Two black kids named Wes Moore grow up in Baltimore around the same time. Both are raised by single mothers. Both have trouble in school and run-ins with the law. One goes to military school and is a Rhodes scholar, becomes a youth advocate, and writes this book. The other gets convicted for killing a cop and gets a life sentence in jail. When Rhodes Wes hears about the other Wes' story, he writes him a letter which begins their years-long relationship and the process of writing this book. But while one might be seen as the "respectable" or "exceptional" black man that non-black people are eager to celebrate, and the other is seen as the stereotypically no-good and inherently dangerous black man that non-black people are eager to denigrate, Wes Moore steps in to say, "Not so fast". He writes this book not merely to compare their diverging trajectories, but to point to how similar both men are. Rhodes Wes could've easily ended up like the other Wes, and only a handful of pivotal moments and life-changing encounters made the difference.

On the one hand, The Other Wes Moore is a cautionary tale about choices and consequences, with a tinge of bootstraps ideology. But it also treats poor and criminalized people with dignity and understanding, and calls on all of us to create environments where young people can expect more for themselves. If you care about young people and under-served communities, then read this book.

Favorite quotes:
"My father had entered the hospital seeking help. But his face was unshaven, his clothes disheveled, his name unfamiliar, his address not in an affluent area. The hospital looked at him askance, insulted him with ridiculous questions, and basically told him to fend for himself. Now, my mother had to plan his funeral" (14-15).

"I learned that the way many governors projected the numbers of beds they'd need for prison facilities was by examining the reading scores of third graders. Elected officials deduced that a strong percentage of kids reading below their grade level by third grade would be needing a secure place to stay when they got older" (54).

Wednesday, January 17, 2018

Gateways, and such.

When asked what got us interested in Japan, many Japanese learners like me will mention how anime was our "gateway drug". For people who came of age back when Adult Swim played that 6-hour block various anime episodes from late night Saturday to early morning Sunday, that limited exposure to Japan had a profound effect.

Case in point. I'm going to show you how anime led to me adopting my dog Julia.

If I hadn't been introduced to anime (especially shows like InuYasha, Blood+, Samurai Champloo, and others that had bomb soundtracks and opening/ending theme songs) in high school, I might not have been inspired to study Japanese in college.

If I hadn't studied Japanese in college, I might not have studied abroad at JCMU. If I hadn't studied at JCMU, I might not have met Aizawa-sensei. If I hadn't met Aizawa-sensei (who asked me what I do to help the causes that I claim to care about), I might not have signed up to volunteer at an animal shelter near my university when I got back to the States.

If I hadn't volunteered to walk dogs at that animal shelter, I might not have been exposed to pit bulls on a regular basis. If I hadn't been exposed to pit bulls, I might not have been open to adopting one. If I hadn't been open to adopting a pit bull, I might not have adopted Julia last year.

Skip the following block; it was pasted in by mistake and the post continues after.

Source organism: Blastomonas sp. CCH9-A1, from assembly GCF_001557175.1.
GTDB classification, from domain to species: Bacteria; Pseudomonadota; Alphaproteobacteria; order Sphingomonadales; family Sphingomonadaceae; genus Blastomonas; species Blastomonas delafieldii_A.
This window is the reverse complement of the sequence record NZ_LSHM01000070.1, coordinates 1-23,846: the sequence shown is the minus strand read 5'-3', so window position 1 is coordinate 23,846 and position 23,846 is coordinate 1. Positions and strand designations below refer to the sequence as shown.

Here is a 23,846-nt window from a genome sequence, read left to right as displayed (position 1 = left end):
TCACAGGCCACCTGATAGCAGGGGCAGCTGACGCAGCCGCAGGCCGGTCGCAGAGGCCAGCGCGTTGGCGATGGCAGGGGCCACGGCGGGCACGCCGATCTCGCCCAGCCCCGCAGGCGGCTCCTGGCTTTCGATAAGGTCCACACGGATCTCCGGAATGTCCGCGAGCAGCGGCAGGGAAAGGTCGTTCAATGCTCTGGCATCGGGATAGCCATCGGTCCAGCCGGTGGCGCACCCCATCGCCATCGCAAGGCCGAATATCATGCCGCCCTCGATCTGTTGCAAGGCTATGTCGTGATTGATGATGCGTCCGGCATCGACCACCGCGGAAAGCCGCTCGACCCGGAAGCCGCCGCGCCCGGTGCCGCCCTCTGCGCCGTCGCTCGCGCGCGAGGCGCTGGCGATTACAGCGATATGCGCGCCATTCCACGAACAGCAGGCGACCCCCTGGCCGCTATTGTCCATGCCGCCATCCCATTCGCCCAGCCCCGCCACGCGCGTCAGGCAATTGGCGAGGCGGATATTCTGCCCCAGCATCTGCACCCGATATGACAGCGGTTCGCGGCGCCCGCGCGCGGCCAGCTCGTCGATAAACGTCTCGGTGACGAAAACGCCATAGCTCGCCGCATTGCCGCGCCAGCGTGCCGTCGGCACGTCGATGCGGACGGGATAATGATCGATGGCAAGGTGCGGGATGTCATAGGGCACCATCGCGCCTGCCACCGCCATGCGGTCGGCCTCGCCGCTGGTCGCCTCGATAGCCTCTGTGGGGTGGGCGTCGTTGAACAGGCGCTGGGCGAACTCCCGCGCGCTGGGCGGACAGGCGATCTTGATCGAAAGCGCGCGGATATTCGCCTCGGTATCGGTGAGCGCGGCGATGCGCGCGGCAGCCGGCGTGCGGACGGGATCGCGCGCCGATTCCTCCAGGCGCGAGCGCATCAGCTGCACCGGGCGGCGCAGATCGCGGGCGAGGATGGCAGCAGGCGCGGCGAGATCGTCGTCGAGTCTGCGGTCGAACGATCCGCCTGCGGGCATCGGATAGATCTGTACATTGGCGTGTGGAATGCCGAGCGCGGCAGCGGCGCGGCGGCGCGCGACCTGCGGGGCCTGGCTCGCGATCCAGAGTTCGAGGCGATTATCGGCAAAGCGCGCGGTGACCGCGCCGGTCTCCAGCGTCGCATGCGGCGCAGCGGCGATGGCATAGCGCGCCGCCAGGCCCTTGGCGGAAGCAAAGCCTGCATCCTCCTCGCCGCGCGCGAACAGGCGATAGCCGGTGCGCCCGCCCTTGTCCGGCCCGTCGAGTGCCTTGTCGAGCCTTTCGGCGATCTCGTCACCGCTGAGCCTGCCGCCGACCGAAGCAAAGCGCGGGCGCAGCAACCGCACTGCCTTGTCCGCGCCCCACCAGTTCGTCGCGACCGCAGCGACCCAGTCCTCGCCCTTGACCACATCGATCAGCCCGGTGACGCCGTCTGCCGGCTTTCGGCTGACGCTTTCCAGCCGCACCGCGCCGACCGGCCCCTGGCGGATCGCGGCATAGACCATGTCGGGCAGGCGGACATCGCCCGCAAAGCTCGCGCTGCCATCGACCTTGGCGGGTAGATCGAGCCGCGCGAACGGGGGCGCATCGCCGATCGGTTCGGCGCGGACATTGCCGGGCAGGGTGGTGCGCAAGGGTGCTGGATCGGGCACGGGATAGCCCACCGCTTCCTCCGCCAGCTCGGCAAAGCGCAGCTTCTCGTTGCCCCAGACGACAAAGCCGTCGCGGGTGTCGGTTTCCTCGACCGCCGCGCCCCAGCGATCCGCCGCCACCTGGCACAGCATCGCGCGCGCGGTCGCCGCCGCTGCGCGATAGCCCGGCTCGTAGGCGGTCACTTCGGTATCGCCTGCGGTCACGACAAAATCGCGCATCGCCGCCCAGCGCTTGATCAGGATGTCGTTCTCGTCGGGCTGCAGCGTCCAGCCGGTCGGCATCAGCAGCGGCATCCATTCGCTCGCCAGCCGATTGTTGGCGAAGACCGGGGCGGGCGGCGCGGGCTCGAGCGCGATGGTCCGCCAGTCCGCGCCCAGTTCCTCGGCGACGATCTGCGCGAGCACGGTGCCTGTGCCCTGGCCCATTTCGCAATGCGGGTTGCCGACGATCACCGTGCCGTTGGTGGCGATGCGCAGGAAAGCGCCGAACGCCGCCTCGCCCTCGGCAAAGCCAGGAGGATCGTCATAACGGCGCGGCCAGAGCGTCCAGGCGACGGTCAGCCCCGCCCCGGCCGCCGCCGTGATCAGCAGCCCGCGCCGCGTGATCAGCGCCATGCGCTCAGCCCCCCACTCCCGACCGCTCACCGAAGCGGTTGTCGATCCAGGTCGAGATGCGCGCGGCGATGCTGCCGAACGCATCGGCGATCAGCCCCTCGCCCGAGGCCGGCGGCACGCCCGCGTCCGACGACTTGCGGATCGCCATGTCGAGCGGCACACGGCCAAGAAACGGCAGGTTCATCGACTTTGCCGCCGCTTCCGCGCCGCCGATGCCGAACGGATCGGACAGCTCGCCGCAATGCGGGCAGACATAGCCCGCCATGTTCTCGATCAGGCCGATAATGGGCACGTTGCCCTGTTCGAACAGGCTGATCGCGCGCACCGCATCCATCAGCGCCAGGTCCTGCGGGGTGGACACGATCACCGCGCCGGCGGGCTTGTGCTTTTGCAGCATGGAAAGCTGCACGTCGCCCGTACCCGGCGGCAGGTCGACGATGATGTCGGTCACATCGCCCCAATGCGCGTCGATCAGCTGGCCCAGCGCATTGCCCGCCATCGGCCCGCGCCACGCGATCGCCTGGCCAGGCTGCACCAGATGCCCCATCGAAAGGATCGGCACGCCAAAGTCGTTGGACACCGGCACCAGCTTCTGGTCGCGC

Do I even watch anime anymore? No.
Is anime the cause of every good thing that's happened in my life over the past 10 years? No.
Am I making arbitrary connections between events in my life? Maybe? I don't think so.

All I'm saying is that you never know how one thing might lead to something else...

Thursday, January 4, 2018

ドラマ (Dorama) Time! 19

Happy New Year! For the last three Japanese dramas that I watched in 2017, I wanted to try something a little different by listing the main plot points of each one and then briefly filling in the gaps. As usual, all of these shows can be found with or without English subs on DramaCool. In the order that I finished them:

セシルのもくろみ (Seshiru no Mokuromi/Cecile's Plot) - Fuji TV/2017
  • Nao (Maki Yoko) is a laid-back housewife from Saitama who gets recruited to be an amateur model along with other subscribers of a women's lifestyle/fashion magazine.
  • Nao's paired with a junior editor named Eri who thinks Nao sucks at modeling (because she does), but who coaches her so that they both can eventually earn long-term positions with the magazine.
  • Nao is befriended by the magazine's long-reigning top cover model Yukako, who also helps refine her modeling technique. Nao finally starts taking modeling seriously.
  • Some drama happens, Yukako quits modeling. Nao is in the running to become one of the featured models who gets to replace her.
  • More drama happens, both Nao and Eri almost quit their respective careers, and the magazine staff is reorganized. Eventually both women find their footing in the industry.
I watched this show for Maki Yoko ('Mondai no Aru Restaurant') and Itaya Yuka ('Haha ni Naru'), who are two of my favorite actress. Though if Itaya Yuka's going to keep doing fashion dramas it'd be nice if she switched it up instead of playing the same super-serious exec each time (see 'FIRST CLASS'). I didn't really care much about the backstabbing involving models and other staff at the magazine, and I didn't care that much about Yukako even though she went through some difficult times and was instrumental to Nao's development as a model. What kept me watching was the camaraderie between Nao and Eri, where mutual spite transformed into a partnership, and then into a genuine friendship. And perhaps I'm also a sucker for a woman underdog story, I don't know. There's also an openly bisexual makeup artist who doubles as a wise sage, which is interesting, but the show doesn't really use him for much other than to give Nao advice.